Registration in Germany
With its thriving economy and excellent standard of living, it’s no wonder that thousands of expats are streaming into Germany every year. The German registration process can seem complicated at first. The Germans love their paperwork! The good thing about this super-structured system is that it is clear, transparent and simple to navigate. Get your documentation ready and you’re good to go! If you are an EU citizen, then things are as simple as moving here, finding a house and registering your address. Things are a little more complex for non-EU citizens, but it is still a straightforward process.
If you are from an EU, you do not need a visa to travel to Germany. You can move here with no restrictions. If you are from outside of the EU, you may need a visa to enter the country. For stays, under 90 days, you only need a C-type, short-stay or Schengen visa. These are for tourists only, for business travellers there is a different kind of visa. For longer stays, you need to apply for a D-type or long-stay visa. This also serves as a residence and work permit. You must apply as early as possible at the Dutch embassy in your own country and provide all the necessary documentation. This visa is dependent on your job contract and will usually last 1 year. There are special rules for highly qualified migrants, whose skills are in high demand on the German job market.
EU citizens don’t need a work permit to work in Germany. Non-EU citizens must apply for a work permit as part of their visa. German immigration is subject to tight regulations and they are strict on documentation. Make sure everything is in order and translated if necessary. To qualify for a general work permit, you need a guaranteed job and your employer must prove that the position could not have been filled by an EU citizen. Self-employed people, wishing to set up business in Germany, must prove that their business is of unique value to the local German economy. Highly skilled migrants can apply for an EU blue card. This is a powerful work permit, which allows professionals to move around freely within Europe. If your new job earns more than €50,800 (€39,624 for scientists and engineers), then you should qualify for the coveted EU blue card.
The Steuernummer is often confused with the steuerindentifikationsnummer. The latter is the most important. It is your unique tax identification code. You need it so your employer can charge you the correct income tax. You will also need it to open a bank account or to claim social benefits. You will be issued one automatically when you go through registration in Germany. It comprises of 11 digits and is exclusive to you. The Steuernummer, on the other hand, is a special tax number designed for freelancers. They need to put it on their invoices so they can pay tax. Freelancers should apply for a Steuernummer at their local tax office when they register their business. It has the xx/xxx/xxxxx format and is temporary. If you move or change your business, it can change.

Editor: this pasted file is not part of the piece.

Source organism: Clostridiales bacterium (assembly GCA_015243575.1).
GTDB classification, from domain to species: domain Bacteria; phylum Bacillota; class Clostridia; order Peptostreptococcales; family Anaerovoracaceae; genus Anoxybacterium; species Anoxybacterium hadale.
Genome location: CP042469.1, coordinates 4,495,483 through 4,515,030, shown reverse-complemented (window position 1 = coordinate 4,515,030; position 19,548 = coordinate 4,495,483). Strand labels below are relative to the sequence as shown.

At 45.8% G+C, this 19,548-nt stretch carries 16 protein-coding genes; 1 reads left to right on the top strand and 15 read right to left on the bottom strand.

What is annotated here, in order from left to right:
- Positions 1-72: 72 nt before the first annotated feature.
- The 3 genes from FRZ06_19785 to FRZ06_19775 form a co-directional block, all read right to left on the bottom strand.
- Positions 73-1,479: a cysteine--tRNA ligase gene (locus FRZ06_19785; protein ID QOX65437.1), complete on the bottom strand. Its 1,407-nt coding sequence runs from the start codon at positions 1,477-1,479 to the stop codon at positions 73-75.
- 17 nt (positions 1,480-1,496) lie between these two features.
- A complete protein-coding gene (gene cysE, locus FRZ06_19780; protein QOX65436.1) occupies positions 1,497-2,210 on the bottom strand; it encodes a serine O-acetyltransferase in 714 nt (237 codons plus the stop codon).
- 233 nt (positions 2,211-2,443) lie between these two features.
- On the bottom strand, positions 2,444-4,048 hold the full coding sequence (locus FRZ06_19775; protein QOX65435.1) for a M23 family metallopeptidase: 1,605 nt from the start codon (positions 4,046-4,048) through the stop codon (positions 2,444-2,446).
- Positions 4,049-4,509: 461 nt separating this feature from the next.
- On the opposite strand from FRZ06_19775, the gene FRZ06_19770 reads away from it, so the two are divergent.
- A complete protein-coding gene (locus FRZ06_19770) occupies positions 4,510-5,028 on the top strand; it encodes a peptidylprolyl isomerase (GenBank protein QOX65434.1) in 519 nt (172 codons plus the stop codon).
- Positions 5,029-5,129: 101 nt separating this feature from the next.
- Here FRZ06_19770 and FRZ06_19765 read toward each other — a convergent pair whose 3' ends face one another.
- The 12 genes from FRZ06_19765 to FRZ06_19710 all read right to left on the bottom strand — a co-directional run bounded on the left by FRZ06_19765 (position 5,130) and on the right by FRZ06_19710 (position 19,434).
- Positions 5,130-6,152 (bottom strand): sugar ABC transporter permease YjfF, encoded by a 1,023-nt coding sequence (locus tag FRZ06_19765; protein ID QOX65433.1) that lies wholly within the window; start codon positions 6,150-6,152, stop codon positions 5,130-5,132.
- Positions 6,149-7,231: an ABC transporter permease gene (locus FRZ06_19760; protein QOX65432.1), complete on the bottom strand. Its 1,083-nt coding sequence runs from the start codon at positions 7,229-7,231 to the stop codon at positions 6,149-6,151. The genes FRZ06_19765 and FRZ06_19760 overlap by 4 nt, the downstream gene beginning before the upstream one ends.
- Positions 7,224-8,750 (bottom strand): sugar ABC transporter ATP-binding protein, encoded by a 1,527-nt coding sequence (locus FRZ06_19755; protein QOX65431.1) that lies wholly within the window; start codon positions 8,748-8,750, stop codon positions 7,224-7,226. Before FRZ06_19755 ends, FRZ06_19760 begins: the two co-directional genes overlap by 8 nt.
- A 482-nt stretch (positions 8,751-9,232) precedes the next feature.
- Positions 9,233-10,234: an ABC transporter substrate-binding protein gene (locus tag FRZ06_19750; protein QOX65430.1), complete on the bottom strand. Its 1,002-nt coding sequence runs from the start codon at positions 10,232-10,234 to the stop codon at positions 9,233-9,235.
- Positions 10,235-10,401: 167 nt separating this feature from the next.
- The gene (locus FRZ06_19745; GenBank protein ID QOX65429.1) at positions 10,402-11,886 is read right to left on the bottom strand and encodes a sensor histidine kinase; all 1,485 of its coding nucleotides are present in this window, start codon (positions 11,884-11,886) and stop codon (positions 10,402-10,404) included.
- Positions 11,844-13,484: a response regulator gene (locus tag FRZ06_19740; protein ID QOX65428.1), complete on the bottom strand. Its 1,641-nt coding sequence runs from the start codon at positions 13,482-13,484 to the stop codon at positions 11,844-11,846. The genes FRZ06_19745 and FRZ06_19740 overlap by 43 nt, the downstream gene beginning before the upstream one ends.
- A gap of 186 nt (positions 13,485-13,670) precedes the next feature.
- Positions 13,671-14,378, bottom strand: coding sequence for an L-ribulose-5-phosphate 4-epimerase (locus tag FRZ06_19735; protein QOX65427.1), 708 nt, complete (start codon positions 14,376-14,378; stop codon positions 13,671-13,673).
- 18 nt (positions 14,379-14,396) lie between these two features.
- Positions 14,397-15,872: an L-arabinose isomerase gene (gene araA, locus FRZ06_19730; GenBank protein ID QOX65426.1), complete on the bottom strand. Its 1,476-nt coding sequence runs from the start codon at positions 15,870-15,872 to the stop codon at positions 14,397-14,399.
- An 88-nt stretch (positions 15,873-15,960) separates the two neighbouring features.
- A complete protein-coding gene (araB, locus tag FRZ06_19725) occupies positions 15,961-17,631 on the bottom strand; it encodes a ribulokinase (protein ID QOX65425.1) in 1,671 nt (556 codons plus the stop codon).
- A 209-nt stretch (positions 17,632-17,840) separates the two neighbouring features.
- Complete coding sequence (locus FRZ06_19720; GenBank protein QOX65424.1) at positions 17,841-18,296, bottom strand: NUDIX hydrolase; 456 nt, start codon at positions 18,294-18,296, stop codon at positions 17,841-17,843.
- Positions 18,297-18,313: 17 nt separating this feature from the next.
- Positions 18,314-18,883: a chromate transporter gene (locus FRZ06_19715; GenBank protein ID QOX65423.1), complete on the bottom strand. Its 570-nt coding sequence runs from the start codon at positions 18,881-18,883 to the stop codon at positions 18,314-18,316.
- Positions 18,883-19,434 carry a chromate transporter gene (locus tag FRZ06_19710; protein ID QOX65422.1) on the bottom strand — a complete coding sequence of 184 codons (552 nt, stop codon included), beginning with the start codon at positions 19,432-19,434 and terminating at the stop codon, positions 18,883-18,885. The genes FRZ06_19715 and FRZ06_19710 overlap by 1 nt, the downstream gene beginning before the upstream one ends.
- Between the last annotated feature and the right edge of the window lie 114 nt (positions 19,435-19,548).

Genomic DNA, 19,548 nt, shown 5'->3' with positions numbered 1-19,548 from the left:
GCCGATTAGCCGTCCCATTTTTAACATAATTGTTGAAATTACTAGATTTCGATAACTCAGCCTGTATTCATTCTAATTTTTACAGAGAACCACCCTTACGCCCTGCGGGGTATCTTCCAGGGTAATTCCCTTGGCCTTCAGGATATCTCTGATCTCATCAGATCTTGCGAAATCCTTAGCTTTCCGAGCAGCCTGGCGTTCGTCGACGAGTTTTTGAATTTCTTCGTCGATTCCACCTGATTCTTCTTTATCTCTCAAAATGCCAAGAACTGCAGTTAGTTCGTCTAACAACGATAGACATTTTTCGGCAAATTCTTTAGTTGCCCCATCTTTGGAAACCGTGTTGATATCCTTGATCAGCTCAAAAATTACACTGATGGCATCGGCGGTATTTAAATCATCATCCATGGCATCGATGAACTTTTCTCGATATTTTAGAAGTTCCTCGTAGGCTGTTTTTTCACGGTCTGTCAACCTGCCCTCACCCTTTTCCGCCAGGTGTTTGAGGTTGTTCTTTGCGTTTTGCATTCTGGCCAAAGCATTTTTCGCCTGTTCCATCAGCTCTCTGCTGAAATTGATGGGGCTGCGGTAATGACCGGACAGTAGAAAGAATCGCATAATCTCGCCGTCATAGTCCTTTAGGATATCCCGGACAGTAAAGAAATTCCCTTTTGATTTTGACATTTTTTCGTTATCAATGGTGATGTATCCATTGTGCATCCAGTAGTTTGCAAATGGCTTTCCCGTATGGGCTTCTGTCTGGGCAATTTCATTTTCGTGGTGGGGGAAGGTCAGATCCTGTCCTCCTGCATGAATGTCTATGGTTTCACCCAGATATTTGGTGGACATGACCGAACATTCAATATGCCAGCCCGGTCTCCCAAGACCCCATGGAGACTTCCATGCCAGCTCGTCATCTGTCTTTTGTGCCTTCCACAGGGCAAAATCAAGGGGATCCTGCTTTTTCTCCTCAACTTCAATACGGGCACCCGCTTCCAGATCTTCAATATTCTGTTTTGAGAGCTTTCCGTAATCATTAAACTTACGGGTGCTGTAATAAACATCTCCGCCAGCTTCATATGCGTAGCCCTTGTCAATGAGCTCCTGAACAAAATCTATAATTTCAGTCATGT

The German identifikationsnummer is also known as the steuerindentifikationsnummer or SteuerID. It is your unique tax identification code. Everyone in Germany has one. Babies born in Germany are issued one at birth. Expats will be allocated one when they register their address. You need it to pay your taxes and deal with government bodies. It is permanent, it stays the same your entire life. You should go through German registration within 14 days of moving to Germany. Make an appointment with your local Burgeramt (citizens office). The forms are available online and you can fill them out in advance. Registration is usually free, but if you delay you can be fined.
Once you have been living in Germany for 8 years, you might decide to make it official and apply for German citizenship. The German passport is the strongest in the world, you can enter 176 countries without a visa. German citizenship entitles you to live in Germany forever and have the same constitutional rights as a natural-born German citizen. You can vote, stand for election, work in the civil service and receive consular help in emergency situations abroad. You can apply for German citizenship after 8 years, or 3 years if you’re married to a German citizen. You need to speak and write German to at least B1 level and you must take a naturalisation test. It is possible to have dual citizenship for some countries, including the EU and the former Soviet Union.
Mundialz are experts in relocation. We can help you find the perfect job for you in your dream location. Then, we help you to surmount all the bureaucratic hurdles that stand between you and your ambitions. Our community of professionals have seen it, done it and got the t-shirt! Who better to guide you than people who have personal experience?